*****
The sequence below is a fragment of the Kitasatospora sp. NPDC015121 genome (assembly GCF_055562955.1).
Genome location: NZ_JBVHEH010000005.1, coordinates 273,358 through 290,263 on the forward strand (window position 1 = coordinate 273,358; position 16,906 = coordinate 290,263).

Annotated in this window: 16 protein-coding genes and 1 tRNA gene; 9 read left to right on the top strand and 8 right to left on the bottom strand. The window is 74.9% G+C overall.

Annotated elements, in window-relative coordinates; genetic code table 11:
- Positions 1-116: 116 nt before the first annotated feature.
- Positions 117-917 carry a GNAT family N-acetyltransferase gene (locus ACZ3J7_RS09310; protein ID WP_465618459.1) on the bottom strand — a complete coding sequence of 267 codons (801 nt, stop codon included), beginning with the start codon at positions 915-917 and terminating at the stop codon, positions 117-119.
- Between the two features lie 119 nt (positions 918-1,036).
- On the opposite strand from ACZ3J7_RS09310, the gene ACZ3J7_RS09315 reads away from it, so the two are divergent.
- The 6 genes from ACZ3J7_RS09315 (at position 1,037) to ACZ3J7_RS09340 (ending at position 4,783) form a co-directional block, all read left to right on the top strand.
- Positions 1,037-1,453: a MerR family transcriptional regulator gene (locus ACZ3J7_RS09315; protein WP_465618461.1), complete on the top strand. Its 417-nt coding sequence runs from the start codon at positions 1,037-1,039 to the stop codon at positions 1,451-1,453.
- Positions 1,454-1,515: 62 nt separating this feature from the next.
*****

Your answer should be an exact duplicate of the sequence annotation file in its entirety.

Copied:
The sequence below is a fragment of the Kitasatospora sp. NPDC015121 genome (assembly GCF_055562955.1).
Genome location: NZ_JBVHEH010000005.1, coordinates 273,358 through 290,263 on the forward strand (window position 1 = coordinate 273,358; position 16,906 = coordinate 290,263).

Annotated in this window: 16 protein-coding genes and 1 tRNA gene; 9 read left to right on the top strand and 8 right to left on the bottom strand. The window is 74.9% G+C overall.

Annotated elements, in window-relative coordinates; genetic code table 11:
- Positions 1-116: 116 nt before the first annotated feature.
- Positions 117-917 carry a GNAT family N-acetyltransferase gene (locus ACZ3J7_RS09310; protein ID WP_465618459.1) on the bottom strand — a complete coding sequence of 267 codons (801 nt, stop codon included), beginning with the start codon at positions 915-917 and terminating at the stop codon, positions 117-119.
- Between the two features lie 119 nt (positions 918-1,036).
- On the opposite strand from ACZ3J7_RS09310, the gene ACZ3J7_RS09315 reads away from it, so the two are divergent.
- The 6 genes from ACZ3J7_RS09315 (at position 1,037) to ACZ3J7_RS09340 (ending at position 4,783) form a co-directional block, all read left to right on the top strand.
- Positions 1,037-1,453: a MerR family transcriptional regulator gene (locus ACZ3J7_RS09315; protein WP_465618461.1), complete on the top strand. Its 417-nt coding sequence runs from the start codon at positions 1,037-1,039 to the stop codon at positions 1,451-1,453.
- Positions 1,454-1,515: 62 nt separating this feature from the next.